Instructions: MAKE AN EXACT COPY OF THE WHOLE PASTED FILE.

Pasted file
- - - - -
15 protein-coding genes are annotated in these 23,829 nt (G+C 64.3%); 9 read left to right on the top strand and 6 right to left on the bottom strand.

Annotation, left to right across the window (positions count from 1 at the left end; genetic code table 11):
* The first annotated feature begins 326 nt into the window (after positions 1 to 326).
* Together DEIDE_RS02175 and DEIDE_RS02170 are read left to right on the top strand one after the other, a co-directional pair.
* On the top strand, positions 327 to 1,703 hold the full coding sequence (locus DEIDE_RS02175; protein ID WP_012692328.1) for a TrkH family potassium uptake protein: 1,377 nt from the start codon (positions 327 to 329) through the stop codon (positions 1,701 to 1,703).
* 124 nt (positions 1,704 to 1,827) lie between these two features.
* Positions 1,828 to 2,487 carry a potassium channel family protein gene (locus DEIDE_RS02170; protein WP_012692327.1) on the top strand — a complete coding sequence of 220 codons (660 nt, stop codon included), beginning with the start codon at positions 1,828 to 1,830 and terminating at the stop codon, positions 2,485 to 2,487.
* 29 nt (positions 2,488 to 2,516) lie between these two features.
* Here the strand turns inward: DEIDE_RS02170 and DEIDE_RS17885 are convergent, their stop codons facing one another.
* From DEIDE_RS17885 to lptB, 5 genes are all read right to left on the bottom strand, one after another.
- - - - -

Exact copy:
15 protein-coding genes are annotated in these 23,829 nt (G+C 64.3%); 9 read left to right on the top strand and 6 right to left on the bottom strand.

Annotation, left to right across the window (positions count from 1 at the left end; genetic code table 11):
* The first annotated feature begins 326 nt into the window (after positions 1 to 326).
* Together DEIDE_RS02175 and DEIDE_RS02170 are read left to right on the top strand one after the other, a co-directional pair.
* On the top strand, positions 327 to 1,703 hold the full coding sequence (locus DEIDE_RS02175; protein ID WP_012692328.1) for a TrkH family potassium uptake protein: 1,377 nt from the start codon (positions 327 to 329) through the stop codon (positions 1,701 to 1,703).
* 124 nt (positions 1,704 to 1,827) lie between these two features.
* Positions 1,828 to 2,487 carry a potassium channel family protein gene (locus DEIDE_RS02170; protein WP_012692327.1) on the top strand — a complete coding sequence of 220 codons (660 nt, stop codon included), beginning with the start codon at positions 1,828 to 1,830 and terminating at the stop codon, positions 2,485 to 2,487.
* 29 nt (positions 2,488 to 2,516) lie between these two features.
* Here the strand turns inward: DEIDE_RS02170 and DEIDE_RS17885 are convergent, their stop codons facing one another.
* From DEIDE_RS17885 to lptB, 5 genes are all read right to left on the bottom strand, one after another.